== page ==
From the makers of…some other horror movies that you may or may not have liked, nor even remember, comes Sinister, the tale of a true crime author who moves his family into a new house in order to get close to a ghastly murder that took place there not too long ago.
In a shocking twist, he researches the book without incident, publishes it and goes on to live a long and successful life.
Or maybe not. Some mayhem may have occurred.
Ethan Hawke plays the true-crime writer in question, who achieved success early on with a great true-crime book, but then followed it up with two apparently poorly researched and misleading tomes, causing local sheriff Fred Thompson to explain that they don’t want no trouble around these here parts.
Probably my favorite parts of this movie were Thompson’s sheriff and Vincent D’Onofrio Skype-ing it in as a professor of the occult. (It’s a classic low budget movie trick to bring in some name stars for near-cameos they can shoot in one day, and I always like spotting that.)
Anyway, Hawke moves his family into the scene of the crime without telling his wife that’s what it is—and as cliché as that is, the movie handles it very well, and in a fairly amusing fashion. Juliet Raylance plays the long-suffering wife appealingly, which gives the whole get-the-story/don’t-get-your-family-killed tension more life than it usually has.
The story has nice mystery overtones: The crime in question involves an entire family being killed (hanged from a tree) except for the youngest child who has gone missing. But Hawkes’ investigations lead to him tracking down a bunch of similar murders, taking place over decades, all with the same footprint: Family is killed (all at once), youngest child goes missing.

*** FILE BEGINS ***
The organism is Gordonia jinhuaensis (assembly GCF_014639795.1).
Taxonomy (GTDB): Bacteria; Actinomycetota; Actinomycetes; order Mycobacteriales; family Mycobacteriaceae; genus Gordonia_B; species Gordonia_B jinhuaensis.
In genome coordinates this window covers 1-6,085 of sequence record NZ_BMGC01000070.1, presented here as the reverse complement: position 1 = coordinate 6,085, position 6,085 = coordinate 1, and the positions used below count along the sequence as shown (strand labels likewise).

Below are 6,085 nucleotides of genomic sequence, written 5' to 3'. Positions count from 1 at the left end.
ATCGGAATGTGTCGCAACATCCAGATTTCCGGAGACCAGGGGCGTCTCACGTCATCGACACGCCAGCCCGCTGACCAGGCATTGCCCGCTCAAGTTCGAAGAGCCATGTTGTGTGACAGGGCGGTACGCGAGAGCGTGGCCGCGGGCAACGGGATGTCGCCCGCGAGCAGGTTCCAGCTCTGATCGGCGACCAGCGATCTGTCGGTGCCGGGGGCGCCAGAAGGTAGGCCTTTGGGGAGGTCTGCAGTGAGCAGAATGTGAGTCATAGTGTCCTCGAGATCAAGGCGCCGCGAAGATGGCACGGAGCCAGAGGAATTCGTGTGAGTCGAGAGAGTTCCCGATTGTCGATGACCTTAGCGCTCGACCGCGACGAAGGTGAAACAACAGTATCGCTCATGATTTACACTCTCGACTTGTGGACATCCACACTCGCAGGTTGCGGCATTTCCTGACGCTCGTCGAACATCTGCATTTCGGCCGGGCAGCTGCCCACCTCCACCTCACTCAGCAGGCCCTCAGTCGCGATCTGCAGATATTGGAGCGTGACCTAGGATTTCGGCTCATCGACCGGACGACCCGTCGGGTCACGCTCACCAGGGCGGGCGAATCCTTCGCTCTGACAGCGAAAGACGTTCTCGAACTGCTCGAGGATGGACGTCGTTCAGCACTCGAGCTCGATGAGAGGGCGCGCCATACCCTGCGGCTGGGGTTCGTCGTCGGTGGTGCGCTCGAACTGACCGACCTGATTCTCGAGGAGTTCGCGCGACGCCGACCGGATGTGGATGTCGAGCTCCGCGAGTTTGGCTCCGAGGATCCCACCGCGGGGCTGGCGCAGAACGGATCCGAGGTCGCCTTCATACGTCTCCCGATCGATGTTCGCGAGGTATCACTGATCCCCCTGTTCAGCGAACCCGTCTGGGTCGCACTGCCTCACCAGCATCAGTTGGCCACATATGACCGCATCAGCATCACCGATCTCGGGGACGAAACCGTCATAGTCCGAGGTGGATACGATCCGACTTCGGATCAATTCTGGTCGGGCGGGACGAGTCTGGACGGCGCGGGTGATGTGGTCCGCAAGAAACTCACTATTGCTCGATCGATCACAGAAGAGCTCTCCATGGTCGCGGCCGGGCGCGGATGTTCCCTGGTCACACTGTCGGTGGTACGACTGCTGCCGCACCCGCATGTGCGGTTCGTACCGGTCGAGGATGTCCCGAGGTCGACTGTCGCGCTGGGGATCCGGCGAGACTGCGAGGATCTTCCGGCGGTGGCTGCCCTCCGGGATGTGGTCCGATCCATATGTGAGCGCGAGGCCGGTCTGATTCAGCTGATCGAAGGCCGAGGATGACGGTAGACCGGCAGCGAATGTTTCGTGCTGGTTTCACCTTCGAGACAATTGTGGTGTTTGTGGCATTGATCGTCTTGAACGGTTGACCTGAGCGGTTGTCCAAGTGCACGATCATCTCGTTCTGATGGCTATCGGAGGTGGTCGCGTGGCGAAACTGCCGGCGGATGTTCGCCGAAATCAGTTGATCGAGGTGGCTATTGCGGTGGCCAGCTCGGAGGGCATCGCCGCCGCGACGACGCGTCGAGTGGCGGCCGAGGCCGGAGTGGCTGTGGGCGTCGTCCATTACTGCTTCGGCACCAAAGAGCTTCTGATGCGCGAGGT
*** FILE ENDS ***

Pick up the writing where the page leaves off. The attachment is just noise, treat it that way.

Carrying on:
Toward the end of the second act, we learn a critical detail that’s brushed over, but which instantly told me how the movie was going to end. (Although I’m not a big “try to guess how it ends” guy, horror movies are kind of based on the whole “how can they ever survive?” tension, so sometimes the ends are obvious.)
I didn’t mind that aspect. There were only two things that really bugged me about this movie. One is that while children can be scary, just having them tilt their chins down while looking up (a la Stanley Kubrick) doesn’t really cut it.
More importantly, the catalyst for the movie is this: Hawke is rummaging around in the attic and comes across a bunch of home movies. Home movies of murders. Hawke immediately calls the cops, but hangs up before actually reporting this valuable cache of evidence.
So far, so good. It’s dodgy, at best, but he’s very ambitious and seems to think losing his shot at fame would be the worst thing imaginable.
But here’s the thing, at various points in the movie, the found films expand to include footage of him, in what are essentially impossible ways. At that point, the only logical conclusion is that: a) he’s being haunted by a very technologically savvy supernatural force; b) somebody has such good access to his house, they can mess with him with impunity.
Neither of those things logically prompts a reaction of “well, let’s just see how this plays out”, no matter how freakin’ ambitious you are. You can pull that kind of thing off if you have a Jack Torrance/Shining thing going on, where the guy is losing his mind, but it broke an otherwise carefully constructed sense of reality for me.
Also, there wasn’t any reason for them to move to the house at all, given he never left it. I mean, you’d move there if your plan was to go around and interview people about the crime, but he finds all he needs in the attic—something he straight up acknowledges is impossible. (The attic is completely empty except for this box of films.)
That’s really a minor point, another low budget movie convention. (You save a lot of money not bringing in a bunch of cast and locations.)
Actually, I could go on and on about the little things like that, but these Paranormal/Insidious type films aren’t about the logic. It’s good atmosphere, a few good shocks, a better than average plot, and probably slightly sub-par in terms of boogens. (That is, they’re not very scary, memorable or creepy.)
Not real violent. Gore is implicit. The film violence in particular shows little but is awful by implication. And the implications are very dark and well in the horror literature tradition for nihilism, so even if you like your horror movies spookier than gory, you may not like this. (Also: children are involved. That’s a no-no for a lot of folks.)
Otherwise, check it out.